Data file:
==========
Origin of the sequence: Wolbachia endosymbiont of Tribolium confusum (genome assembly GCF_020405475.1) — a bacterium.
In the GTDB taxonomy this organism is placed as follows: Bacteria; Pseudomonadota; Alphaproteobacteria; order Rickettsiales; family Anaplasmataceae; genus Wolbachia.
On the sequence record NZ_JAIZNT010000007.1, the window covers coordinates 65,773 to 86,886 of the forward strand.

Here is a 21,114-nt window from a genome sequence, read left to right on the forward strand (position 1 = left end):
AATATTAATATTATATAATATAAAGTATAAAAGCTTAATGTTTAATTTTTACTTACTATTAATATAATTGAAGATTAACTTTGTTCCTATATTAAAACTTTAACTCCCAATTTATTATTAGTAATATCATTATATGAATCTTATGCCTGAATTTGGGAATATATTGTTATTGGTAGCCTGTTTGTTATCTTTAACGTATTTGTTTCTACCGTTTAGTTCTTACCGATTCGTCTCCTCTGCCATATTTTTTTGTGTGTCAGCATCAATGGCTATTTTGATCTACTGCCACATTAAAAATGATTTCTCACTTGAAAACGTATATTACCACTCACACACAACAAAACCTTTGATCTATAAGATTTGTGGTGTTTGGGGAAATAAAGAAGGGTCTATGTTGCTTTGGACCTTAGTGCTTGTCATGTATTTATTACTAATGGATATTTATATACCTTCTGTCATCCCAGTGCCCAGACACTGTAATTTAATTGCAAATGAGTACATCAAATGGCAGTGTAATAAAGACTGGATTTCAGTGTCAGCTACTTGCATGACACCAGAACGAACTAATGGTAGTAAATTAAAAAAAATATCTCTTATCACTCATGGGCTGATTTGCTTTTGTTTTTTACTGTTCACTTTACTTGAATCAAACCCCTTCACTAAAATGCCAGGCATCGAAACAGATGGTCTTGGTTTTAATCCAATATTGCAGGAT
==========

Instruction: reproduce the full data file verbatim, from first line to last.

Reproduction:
Origin of the sequence: Wolbachia endosymbiont of Tribolium confusum (genome assembly GCF_020405475.1) — a bacterium.
In the GTDB taxonomy this organism is placed as follows: Bacteria; Pseudomonadota; Alphaproteobacteria; order Rickettsiales; family Anaplasmataceae; genus Wolbachia.
On the sequence record NZ_JAIZNT010000007.1, the window covers coordinates 65,773 to 86,886 of the forward strand.

Here is a 21,114-nt window from a genome sequence, read left to right on the forward strand (position 1 = left end):
AATATTAATATTATATAATATAAAGTATAAAAGCTTAATGTTTAATTTTTACTTACTATTAATATAATTGAAGATTAACTTTGTTCCTATATTAAAACTTTAACTCCCAATTTATTATTAGTAATATCATTATATGAATCTTATGCCTGAATTTGGGAATATATTGTTATTGGTAGCCTGTTTGTTATCTTTAACGTATTTGTTTCTACCGTTTAGTTCTTACCGATTCGTCTCCTCTGCCATATTTTTTTGTGTGTCAGCATCAATGGCTATTTTGATCTACTGCCACATTAAAAATGATTTCTCACTTGAAAACGTATATTACCACTCACACACAACAAAACCTTTGATCTATAAGATTTGTGGTGTTTGGGGAAATAAAGAAGGGTCTATGTTGCTTTGGACCTTAGTGCTTGTCATGTATTTATTACTAATGGATATTTATATACCTTCTGTCATCCCAGTGCCCAGACACTGTAATTTAATTGCAAATGAGTACATCAAATGGCAGTGTAATAAAGACTGGATTTCAGTGTCAGCTACTTGCATGACACCAGAACGAACTAATGGTAGTAAATTAAAAAAAATATCTCTTATCACTCATGGGCTGATTTGCTTTTGTTTTTTACTGTTCACTTTACTTGAATCAAACCCCTTCACTAAAATGCCAGGCATCGAAACAGATGGTCTTGGTTTTAATCCAATATTGCAGGAT